Sensory room creating safe play space for children in Labrador City

·2 min read
The newly renovated sensory room has tubes filled with lights, such as this one captivating Robin Hillier's son Charles. The lights change colour and can help calm children while teaching developmental skills, according to occupational therapist Kara Budden. (Darryl Dinn/CBC - image credit)
The newly renovated sensory room has tubes filled with lights, such as this one captivating Robin Hillier's son Charles. The lights change colour and can help calm children while teaching developmental skills, according to occupational therapist Kara Budden. (Darryl Dinn/CBC - image credit)

A newly renovated sensory room is creating a place for children of all abilities to play in Labrador City.

A non-profit called Indoor Play Labrador, which runs a local playground called Kids Club, created the sensory room after local parents helped raised money for the room. It was named the HARP room after the last names of the parents: Hancock, Adams, Rumbolt and Penney.

This year, the Kids Club group received a $20,000 grant from the Communities Revitalization Program to renovate the sensory room. The program helps community groups upgrade infrastructure and rebound from COVID-19.

Robin Hillier's son Charles has autism and she said the room helps her son because other playgrounds can be overstimulating.

"Having an autistic child who is very sensory seeking and has different sensory needs, it's amazing that there's a room here especially designed to accommodate children like Charles," she said.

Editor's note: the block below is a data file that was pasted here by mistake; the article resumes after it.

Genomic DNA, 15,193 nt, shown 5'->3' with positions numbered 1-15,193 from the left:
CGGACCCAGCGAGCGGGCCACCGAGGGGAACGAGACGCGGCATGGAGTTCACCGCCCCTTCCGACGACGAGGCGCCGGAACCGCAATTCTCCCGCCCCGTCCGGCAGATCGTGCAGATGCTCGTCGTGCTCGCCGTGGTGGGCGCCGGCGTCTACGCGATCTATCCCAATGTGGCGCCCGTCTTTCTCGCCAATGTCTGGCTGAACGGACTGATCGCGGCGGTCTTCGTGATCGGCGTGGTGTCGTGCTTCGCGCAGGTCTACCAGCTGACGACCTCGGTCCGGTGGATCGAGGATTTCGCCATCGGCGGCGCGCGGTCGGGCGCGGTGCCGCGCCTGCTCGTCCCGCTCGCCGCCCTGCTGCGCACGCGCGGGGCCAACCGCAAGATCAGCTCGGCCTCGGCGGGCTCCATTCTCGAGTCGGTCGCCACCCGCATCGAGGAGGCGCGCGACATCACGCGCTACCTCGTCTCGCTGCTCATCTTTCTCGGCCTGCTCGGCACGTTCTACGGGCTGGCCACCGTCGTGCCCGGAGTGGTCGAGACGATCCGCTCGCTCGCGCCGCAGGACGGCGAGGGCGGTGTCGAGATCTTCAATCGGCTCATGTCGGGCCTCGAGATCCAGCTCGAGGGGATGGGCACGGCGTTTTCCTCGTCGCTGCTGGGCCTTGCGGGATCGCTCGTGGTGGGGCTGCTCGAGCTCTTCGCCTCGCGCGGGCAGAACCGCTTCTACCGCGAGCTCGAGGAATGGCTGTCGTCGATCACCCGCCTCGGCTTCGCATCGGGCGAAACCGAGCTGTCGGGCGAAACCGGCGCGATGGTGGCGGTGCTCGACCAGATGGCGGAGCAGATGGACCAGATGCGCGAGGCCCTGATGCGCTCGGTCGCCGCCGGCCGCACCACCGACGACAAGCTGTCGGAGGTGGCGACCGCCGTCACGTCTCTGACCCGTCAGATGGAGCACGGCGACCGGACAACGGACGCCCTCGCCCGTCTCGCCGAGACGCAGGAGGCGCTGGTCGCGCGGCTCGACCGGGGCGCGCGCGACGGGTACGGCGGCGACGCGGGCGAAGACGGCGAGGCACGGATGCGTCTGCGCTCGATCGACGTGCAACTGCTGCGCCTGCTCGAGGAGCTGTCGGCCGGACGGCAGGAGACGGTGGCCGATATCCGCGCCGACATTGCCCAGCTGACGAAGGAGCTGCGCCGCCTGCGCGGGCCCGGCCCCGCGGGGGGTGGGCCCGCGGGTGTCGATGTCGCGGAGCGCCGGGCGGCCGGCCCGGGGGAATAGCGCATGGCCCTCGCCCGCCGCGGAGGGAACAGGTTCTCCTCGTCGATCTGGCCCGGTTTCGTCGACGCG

Sometimes the large indoor playground can be fun and Charles can watch other children play as well, Hillier said, while other times it can be also overstimulating for him.

Darryl Dinn/CBC
Darryl Dinn/CBC

"It's nice to have this room so he can just kind of get away from that, ground himself, regulate himself for a little bit before he goes back out there," Hillier said.

The room was designed with help from occupational therapist Kara Budden. Indoor Play Labrador contacted Budden and together they ordered "therapy grade equipment," Budden said. She said the equipment can help all children's development and provide a calm environment.

Darryl Dinn/CBC
Darryl Dinn/CBC

"It's safe, it's calm. But it also fills a need," Budden said. "Anyone who's just a bit sensitive when it comes to sensory stimulation, they could be sensitive to noise or light, and that changes from day to day… So having this space just really is inclusive."

There is a "magic hands board" at the entrance to the room, which sensitive to heat, so children can draw on it with the warmth from their palms, Budden said. Beside that is the "dressing board" where children can practice motor skills using zippers, buttons and hats.

Darryl Dinn/CBC
Darryl Dinn/CBC

"There's some fine motor skill development, sensory development through sounds, colours, tactile textures. There's some great opportunity for turn taking and vocabulary development with these different sensory boards that we have around the room," Budden said.

There's also a rocking bowl children can rock in and a sensory cavern; a dark, quiet mat room similar to a fort. In a corner there is a micro-LED light display that slowly changes colours and with films of nature scenes and serene skies projected on the wall.

Families with a membership to Kids Club through Indoor Play Labrador can access the sensory room.

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